July 15, 2010

Excessive heat and humidity were not enough to keep more than 400 people away from the recent 52nd Annual Farm-City Field Day in Franklin County. This year's event, held on Lynmoor Farm, included sessions on forages, alpacas, soil characteristics, hay fertilization and woodland management, with the common thread being land stewardship.

The University of Kentucky Cooperative Extension Service was one of the sponsors of the event, and Keenan Bishop, Franklin County agriculture and natural resources extension agent, was one of the organizers.

"We try to make the stops interesting to city people to learn what farmers are having to deal with," Bishop said. "We also try to make it educational to farmers so they can maybe see, ‘Well, this is something new; maybe this is something I need to check out or learn about.'"

Lynmoor Farm owner Maurice Cook is a soil scientist and professor emeritus at North Carolina State University. The farm has been in his family for 150 years. Cook lives in North Carolina, however each year he makes as many trips as he can back to the land of his roots. The farm was a major producer of burley tobacco for 135 continuous years, but today it produces hay and woodlands. According to Cook, there is an abundance of deer, wild turkeys, coyotes and foxes on the property, and they thrive in part due to the stewardship practices he set in place.

"I believe that conservation of our natural resources-soil, water, plants, woodlands, wildlife-is important. We're doing some things here that I think are of interest, and we would like to share them with people," he said.

Participants had a special opportunity to examine a soil profile on the farm by stopping by a 6-foot deep pit dug for the occasion.

The pit showed definite strata of soil. On the top was a 16-inch layer of silt loam topsoil originating from loess, wind-blown silty material that accumulated on high ridges during the last ice age. Beneath that was a 20-inch layer of silty clay subsoil, which sat atop a layer of iron and manganese. A heavy layer of clay was below that. Bedrock, consisting of 80 percent limestone and 20 percent shale, was noted at 58 inches.

"I am especially pleased that we had that pit this year, because of my background and training in soil science. Most people might be familiar with the top few inches of soil that they use for growing a crop, but they probably are not familiar with the underlying soil, which is very important in determining the best use for a soil. The pit reflected the best soil on the property. I wish there were more of it," Cook said. "Once you get down on the side slopes and the base of these hills, they (soils) are thin, high in clay and of limited productivity. But that's where trees fit into the scheme so well. Trees will grow on such land, whereas you wouldn't think of putting a crop of any kind on them. So it's a good way of making productive use of marginal land."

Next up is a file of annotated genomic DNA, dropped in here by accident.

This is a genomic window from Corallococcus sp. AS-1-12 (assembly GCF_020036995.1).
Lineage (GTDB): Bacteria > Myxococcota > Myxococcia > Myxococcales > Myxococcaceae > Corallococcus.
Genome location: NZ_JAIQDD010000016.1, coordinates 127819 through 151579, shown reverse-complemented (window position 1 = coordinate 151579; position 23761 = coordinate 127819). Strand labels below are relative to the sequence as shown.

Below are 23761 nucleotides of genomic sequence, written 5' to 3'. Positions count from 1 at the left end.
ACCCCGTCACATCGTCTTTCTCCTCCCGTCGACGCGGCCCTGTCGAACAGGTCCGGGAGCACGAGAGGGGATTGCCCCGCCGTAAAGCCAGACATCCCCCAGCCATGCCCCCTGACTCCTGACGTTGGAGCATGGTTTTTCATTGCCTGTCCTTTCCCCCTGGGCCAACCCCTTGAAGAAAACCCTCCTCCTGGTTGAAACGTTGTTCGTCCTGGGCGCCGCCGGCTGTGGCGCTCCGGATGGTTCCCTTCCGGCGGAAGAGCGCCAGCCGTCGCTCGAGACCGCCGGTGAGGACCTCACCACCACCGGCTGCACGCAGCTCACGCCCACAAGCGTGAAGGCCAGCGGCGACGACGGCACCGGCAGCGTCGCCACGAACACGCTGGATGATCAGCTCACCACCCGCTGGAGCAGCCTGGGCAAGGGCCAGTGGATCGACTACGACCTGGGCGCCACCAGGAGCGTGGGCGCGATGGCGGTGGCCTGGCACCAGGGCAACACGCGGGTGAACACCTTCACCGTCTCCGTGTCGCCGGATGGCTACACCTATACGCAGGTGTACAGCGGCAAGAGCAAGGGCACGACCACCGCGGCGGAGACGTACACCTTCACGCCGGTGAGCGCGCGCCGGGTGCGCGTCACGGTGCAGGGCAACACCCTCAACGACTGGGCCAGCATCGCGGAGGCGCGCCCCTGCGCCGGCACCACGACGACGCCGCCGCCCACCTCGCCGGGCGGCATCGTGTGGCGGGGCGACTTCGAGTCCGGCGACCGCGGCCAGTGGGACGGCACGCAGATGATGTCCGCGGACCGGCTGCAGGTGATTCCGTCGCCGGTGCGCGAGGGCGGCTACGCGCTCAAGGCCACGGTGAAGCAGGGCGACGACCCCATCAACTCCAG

Ben Lyle, a forester with the Kentucky Division of Forestry, explained to the guests how marginal land could be made profitable with careful management. He said the woodlands on Lynmoor Farm had approximately 300,000 board feet of timber prior to the harvest that occurred a decade ago.

"The temptation is to cut it all, but that's going to change that stand," he said. "If that had happened 10 years ago, we wouldn't see much oak come back. There would be too much sun. Instead, we'd see a lot of sugar maple, elm and ash. Oak has historically been a good selling, steady species. If you manage for oak, you'll have other species too. Diversity is good."

Cook chose to harvest half the volume of the marketable stand in 2000. He left healthy trees that were merchantable and made sure there were species left that he wanted to promote.

"After the harvest, with more room to grow, the (trees') growth rate doubled, from 1 inch in diameter every 10 years to 2 inches in diameter in the same amount of time," Lyle said. "That translated to an increase of 4 percent per year on the merchantable volume of the stand."

Ray Smith, UK extension professor in plant and soil sciences, spoke about managing forages such as alfalfa and clover. He suggested cutting for hay if grass and weeds are coming up, rather than spraying herbicides.

"Yield won't be high, but there's a chance the alfalfa will come back faster than the grass weeds," he said, explaining how that method can promote a greater yield for the next cutting and reduce herbicide use, thereby saving money in the long run.

Greg Schwab, UK extension associate professor in plant sciences, stressed the importance of soil tests before adding fertilizer.

"A lot of people are shocked-about one-third of submitted soil samples show a need for fertilizer, one-third are just fine, and one-third are too high in fertility. If samples are in the high range, then farmers can cut back on fertilization," he said.

He emphasized that after they get their fertilizer recommendations back from the soil tests, farmers should talk to their extension agents about production methods. Hay fields need different fertilizer applications than pastures because cattle are redistributing nutrients. Rotational grazing through smaller pastures forces cattle to do a better job at redistributing nutrients, he said.

Cook summed up the day's tours with his personal credo.

"If you take care of the land, it will take care of you," he said.

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